Karl, “Limited times” is a worthy discussion, whether it be 2 weeks, 200 years or forever minus a day, all are clearly “limited.” But “the exclusive right” are the words they chose to use, it’s not debatable, it’s not described as a mercantile privilege but rather and very specifically as a “right.” Contrast that with the fact that there is no unalienable RIGHT to freedom or privacy anywhere in the constitution, indeed, these are suspendible privileges, were they genuine rights incarceration wouldn't be constitutional. And today we (the law and the courts) regard software writings and book and music writings (and so on) under the same canopy as “writings and discoveries.” And that interpretation, I think, is correct. So you just have this wrong.

    You also said “the majority of people got their music and TV for free” and this is such an intellectual dishonestly it damages your own credibility here. The “price for value” exchange is codified in attention and time to advertising and no more needs to be said except that you’ll have to do better than this.

    Finally, you said “the entire purpose of the Internet is to facilitate the free exchange of data in a decentralized manner” and that’s true but to a point. It’s all subject to the law, right? As in all civilized societies, that’s all within legal restriction. Who would argue that the highway system, for instance, shouldn’t be subject to regulation? Where’s the sense that laws protect rights and products in the real world but those same laws shouldn’t apply to digital products? The formats change but the principles never do. There’s no difference to the creator or the end result between filesharing and counterfeiting; in both cases unlawful copies are made, unlawful distribution occurs and you get something you wanted without paying correctly for it. That’s EXACTLY why the ACTA is worded as it is. In practical terms, there is no difference.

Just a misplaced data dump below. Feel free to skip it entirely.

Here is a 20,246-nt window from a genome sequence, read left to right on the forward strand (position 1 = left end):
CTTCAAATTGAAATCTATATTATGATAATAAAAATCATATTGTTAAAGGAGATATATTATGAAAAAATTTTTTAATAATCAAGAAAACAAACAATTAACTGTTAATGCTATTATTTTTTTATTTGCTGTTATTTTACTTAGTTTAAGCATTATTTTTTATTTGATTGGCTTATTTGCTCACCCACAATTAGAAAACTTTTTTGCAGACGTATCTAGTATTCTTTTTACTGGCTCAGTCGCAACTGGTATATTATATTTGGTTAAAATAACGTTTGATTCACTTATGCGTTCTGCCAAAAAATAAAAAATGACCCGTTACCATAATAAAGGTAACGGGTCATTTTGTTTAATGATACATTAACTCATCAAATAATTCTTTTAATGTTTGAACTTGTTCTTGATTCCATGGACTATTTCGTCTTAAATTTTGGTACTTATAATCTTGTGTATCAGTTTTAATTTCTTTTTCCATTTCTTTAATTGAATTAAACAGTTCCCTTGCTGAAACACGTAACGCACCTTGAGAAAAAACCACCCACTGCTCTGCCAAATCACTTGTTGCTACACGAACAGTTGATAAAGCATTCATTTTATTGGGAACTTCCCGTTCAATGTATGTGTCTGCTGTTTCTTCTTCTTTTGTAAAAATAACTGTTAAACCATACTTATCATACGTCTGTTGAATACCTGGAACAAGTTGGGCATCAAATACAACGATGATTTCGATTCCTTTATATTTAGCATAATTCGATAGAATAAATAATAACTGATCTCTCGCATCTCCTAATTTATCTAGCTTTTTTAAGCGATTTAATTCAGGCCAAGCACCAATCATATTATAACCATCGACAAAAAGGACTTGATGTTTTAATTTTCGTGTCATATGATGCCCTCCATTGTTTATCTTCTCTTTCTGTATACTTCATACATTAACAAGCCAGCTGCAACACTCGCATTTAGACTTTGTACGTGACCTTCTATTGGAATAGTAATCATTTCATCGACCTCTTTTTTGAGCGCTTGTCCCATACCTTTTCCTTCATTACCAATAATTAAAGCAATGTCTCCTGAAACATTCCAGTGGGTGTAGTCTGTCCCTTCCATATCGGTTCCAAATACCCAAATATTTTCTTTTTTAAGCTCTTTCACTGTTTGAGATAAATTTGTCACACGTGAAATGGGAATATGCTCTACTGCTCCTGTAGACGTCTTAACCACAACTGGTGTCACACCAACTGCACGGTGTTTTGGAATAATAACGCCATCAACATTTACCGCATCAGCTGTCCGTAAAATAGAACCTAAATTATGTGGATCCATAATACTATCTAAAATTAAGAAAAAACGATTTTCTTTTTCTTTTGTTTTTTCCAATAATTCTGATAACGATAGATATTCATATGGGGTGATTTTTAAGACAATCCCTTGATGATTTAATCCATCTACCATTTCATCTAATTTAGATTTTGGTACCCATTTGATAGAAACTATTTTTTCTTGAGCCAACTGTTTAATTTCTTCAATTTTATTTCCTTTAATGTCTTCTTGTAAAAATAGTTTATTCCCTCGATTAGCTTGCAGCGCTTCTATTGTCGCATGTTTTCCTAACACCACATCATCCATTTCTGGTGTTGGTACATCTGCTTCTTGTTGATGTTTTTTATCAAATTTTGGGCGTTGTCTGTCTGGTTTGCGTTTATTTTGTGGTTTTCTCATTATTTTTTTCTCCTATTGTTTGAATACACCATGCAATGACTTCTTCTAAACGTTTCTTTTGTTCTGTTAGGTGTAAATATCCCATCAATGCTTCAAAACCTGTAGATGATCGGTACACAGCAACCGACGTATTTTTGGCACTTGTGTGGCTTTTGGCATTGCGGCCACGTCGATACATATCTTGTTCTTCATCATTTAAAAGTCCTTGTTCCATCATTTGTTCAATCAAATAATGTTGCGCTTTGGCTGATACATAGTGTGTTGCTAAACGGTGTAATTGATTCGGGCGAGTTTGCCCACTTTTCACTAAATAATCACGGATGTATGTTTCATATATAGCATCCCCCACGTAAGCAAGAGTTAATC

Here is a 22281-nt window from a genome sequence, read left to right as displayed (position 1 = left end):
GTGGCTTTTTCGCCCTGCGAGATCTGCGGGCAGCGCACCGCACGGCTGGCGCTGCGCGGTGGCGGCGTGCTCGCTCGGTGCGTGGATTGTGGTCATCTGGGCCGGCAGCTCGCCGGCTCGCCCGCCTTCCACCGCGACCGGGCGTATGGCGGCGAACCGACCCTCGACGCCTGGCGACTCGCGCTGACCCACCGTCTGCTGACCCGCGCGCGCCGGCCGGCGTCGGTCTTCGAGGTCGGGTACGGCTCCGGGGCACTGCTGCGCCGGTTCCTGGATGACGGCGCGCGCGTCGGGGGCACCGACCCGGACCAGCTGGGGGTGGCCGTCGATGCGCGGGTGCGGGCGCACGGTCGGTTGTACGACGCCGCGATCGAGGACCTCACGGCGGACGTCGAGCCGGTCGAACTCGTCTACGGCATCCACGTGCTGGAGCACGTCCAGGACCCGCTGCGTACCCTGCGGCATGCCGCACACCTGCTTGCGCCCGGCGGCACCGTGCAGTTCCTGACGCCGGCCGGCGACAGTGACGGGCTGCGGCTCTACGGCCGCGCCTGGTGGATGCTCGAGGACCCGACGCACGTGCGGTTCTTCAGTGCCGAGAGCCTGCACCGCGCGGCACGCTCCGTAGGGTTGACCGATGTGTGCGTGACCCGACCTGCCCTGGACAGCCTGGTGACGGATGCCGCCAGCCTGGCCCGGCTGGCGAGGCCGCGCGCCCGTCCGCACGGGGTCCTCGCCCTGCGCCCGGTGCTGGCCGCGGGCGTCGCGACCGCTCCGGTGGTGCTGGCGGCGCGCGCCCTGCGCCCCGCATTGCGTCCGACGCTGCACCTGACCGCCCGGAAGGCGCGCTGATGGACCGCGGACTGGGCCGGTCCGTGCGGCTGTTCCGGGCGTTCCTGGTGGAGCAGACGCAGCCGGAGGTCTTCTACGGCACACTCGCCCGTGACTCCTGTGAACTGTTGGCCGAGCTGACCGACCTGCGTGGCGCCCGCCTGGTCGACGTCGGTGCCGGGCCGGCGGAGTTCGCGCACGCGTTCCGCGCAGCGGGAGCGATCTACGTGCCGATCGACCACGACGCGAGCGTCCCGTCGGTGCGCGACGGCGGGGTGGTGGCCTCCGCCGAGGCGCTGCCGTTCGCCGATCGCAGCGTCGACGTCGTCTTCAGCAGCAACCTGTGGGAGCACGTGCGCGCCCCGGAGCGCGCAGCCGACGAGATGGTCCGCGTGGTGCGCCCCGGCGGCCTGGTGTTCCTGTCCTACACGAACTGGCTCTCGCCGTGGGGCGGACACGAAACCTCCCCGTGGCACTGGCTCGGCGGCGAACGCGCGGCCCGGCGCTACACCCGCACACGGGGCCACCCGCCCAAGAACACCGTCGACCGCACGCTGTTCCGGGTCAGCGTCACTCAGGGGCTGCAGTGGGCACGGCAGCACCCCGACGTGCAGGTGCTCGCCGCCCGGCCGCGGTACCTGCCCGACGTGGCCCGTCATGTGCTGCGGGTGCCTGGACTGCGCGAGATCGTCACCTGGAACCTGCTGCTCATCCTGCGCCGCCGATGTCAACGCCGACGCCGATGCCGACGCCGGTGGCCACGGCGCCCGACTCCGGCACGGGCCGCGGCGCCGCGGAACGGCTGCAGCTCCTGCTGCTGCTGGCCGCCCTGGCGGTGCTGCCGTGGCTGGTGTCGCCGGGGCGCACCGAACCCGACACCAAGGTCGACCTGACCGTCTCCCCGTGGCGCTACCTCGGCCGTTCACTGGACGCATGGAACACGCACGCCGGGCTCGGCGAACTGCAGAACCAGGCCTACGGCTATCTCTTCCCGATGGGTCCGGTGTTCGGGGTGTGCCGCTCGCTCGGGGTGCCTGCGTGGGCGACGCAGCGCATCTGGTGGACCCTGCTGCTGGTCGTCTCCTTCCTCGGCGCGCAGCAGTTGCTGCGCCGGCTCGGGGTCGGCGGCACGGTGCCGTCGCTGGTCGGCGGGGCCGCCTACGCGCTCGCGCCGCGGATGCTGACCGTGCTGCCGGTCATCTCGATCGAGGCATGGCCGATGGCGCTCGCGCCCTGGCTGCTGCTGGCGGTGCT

The situation is this, Karl, copyright exists, it is a fundamental feature of the constitution. Judges and legislators exist to uphold the law and aid in the faithful execution of the letter and the intent of the constitution. It is their sworn duty to pass laws and enact rulings to protect copyright. If you own the copyright you may distribute in any manner you choose for any price you choose, but those rights are exclusively your own and legislators are bound by law to defend those rights. You are free NOT to purchase if you dislike the content, the manner of distribution, or the price. You are not free to pilfer it for your own use.

    To assume that there will be some reversal of these protections granted to authors merely because some internet kids grew up with a sense of entitlement to the works of others without paying is contrary to reason, precedent, and common sense. And on a global basis, these same concepts are codified in The Universal Declaration of Human Rights adopted by the United Nations on December 10, 1948, ARTICLE 27... Section (2) “Everyone has the right to the protection of the moral and material interests (emphasis mine) resulting from any scientific, literary or artistic production of which he is the author.”
    Learn the law, Karl, live under it properly or take your chances with your civil disobedience as law enforcement on the internet inevitably grows to meet these legal challenges. Or work to change the laws you don’t believe in. But mostly, just learn your history and get your facts straight.